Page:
Rick and Nato also tackled the question of aesthetics in concert with impact in socially-engaged work. Rick remembered that artist Tania Bruguera once said, “I want to make art that doesn’t point at a thing, it is the thing.” Rick proposed that these typologies are not diametrically opposed, but can exist in concert. The art project can be “the thing,” but the aesthetics of the work can also point at the thing (that is the project itself). In other words, the work is both a structure (as in it builds an infrastructure), but it is also a gesture. It need not be a solution, but can retain its poetic nature. It can be both the thing and can point at the thing. Rick insists that as art practitioners and cultural producers, we must guard the poetic capacity of the artwork, and that this is in fact necessary. The pull of capitalism is so strong that it leverages everything in service of a profit mentality, and artists can become co-opted by these insatiable growth mechanisms and subsumed by problems of scale. For example, if you just do housing (as Project Row Houses does), you get criticized for only having 80 units when the housing problem in your city encompasses tens of thousands. But an art project doesn’t need to be at that scale, it can very much be a non-profitable, poetic gesture. I like that Rick used the work poetics rather than aesthetics, because poetics allows for context to a much larger degree (Boris Groys goes deeply into this discussion in his book Going Public), and the “sovereignty of context” as Roberto Bedoya put it, is absolutely key to this work.
QMA collaborates with the Uni Project to bring a mobile reading room to the newly pedestrianized Corona Plaza, August 2012. Photo | Courtesy of the Queens Museum of Art.
For this next interview in the SOCiAL: Art + People series, I sat down with theorist and curator Bill Kelley, Jr. and Director of Public Events for the Queens Museum of ArtPrerana Reddy to speak about Queens as a vanguard for the integration of socially-engaged art into a museum context, and as a case study for the changing role of the museum in civic life. The specific conditions of Queens have resonance with Los Angeles, and Prerana and Bill will further explore these concerns on Saturday, November 3rd in a free public program as part of Bill’s curatorial residency at 18th Street Arts Center.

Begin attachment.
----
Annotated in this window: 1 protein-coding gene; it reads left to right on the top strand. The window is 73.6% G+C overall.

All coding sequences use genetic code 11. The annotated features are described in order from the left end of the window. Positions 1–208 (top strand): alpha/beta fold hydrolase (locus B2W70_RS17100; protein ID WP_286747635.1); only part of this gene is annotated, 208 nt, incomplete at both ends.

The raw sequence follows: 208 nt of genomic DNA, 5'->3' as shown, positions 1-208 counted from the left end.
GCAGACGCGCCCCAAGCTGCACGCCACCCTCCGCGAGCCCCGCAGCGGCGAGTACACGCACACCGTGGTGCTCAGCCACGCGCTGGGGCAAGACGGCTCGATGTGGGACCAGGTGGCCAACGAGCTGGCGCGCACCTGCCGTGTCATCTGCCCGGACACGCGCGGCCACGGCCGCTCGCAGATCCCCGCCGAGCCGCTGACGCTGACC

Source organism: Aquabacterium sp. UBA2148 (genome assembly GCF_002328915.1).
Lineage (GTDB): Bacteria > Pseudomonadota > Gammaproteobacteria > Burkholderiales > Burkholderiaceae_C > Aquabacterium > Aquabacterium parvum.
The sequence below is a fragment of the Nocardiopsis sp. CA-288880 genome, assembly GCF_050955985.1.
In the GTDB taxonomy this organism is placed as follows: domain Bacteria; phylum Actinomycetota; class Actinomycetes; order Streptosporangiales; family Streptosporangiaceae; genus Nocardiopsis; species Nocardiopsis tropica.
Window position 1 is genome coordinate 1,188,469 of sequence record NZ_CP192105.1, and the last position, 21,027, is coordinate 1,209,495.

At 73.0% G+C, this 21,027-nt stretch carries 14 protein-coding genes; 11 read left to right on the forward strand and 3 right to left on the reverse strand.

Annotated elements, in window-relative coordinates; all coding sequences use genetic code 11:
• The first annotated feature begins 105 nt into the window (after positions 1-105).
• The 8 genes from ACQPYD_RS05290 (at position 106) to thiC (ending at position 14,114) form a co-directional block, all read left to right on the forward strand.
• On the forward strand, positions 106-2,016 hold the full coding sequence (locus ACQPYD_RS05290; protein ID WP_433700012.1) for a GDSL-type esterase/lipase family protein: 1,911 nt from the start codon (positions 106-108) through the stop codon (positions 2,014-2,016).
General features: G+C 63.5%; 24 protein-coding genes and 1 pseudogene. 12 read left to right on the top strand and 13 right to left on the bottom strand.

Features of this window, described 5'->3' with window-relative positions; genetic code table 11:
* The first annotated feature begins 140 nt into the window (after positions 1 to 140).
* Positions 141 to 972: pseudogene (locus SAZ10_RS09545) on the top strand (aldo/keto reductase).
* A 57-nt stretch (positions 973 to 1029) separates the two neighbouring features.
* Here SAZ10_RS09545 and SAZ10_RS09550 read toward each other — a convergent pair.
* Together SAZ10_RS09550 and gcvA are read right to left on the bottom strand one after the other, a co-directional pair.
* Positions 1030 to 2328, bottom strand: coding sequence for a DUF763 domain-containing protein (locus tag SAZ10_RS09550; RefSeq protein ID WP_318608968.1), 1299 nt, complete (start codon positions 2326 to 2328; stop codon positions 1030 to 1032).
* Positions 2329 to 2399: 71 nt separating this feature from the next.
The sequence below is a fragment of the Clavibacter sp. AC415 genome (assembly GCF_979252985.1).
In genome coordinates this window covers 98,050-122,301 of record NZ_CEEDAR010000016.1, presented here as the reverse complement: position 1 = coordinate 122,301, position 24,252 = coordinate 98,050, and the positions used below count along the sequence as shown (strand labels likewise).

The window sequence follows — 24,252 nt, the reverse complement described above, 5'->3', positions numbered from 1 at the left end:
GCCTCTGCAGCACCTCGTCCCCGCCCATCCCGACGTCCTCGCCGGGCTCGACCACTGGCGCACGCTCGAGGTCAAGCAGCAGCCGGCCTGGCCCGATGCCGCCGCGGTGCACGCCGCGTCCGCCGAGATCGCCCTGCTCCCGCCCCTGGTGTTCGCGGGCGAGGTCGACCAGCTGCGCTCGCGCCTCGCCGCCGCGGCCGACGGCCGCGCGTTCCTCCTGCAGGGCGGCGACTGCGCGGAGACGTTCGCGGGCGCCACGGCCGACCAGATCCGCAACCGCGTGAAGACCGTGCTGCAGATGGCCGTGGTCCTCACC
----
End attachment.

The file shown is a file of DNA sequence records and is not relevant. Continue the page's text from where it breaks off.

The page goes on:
Sue Bell Yank: So Bill, what was the impetus behind inviting Prerana [Reddy] to this event, and for hosting an event like this?
Bill Kelley, Jr.: I learned about Prerana’s work and the work of the Queens Museum of Art not here, not in the States and LA, but from my contacts in South America, that there was this woman from the Queens Museum roaming around the Andes, talking to these various communities in Cuenca and Quito [cities in Ecuador] and all these places. “You should get to know her, Bill, you should know her, why don’t you know who she is?” So when I went to New York a few years ago, I called her up. She picked me up and we went to the Queens Museum and met with the director, Tom Finkelpearl, and she showed me around Corona Plaza and talked to me about some of the projects. In some ways it reminded me about the migratory experience at some level with friends or contacts in Los Angeles, and this was a great model for discussing what the relationship was with museums and these types of immigrant communities. As someone who works blurring the line between theory and curatorial work, it prompted certain questions about curatorial practice, about the roles of museums, the roles of theory and discourse and all of these things. So when the opportunity came for Prerana to come to LA during my residency at 18th Street [Arts Center], I was really happy that she could come.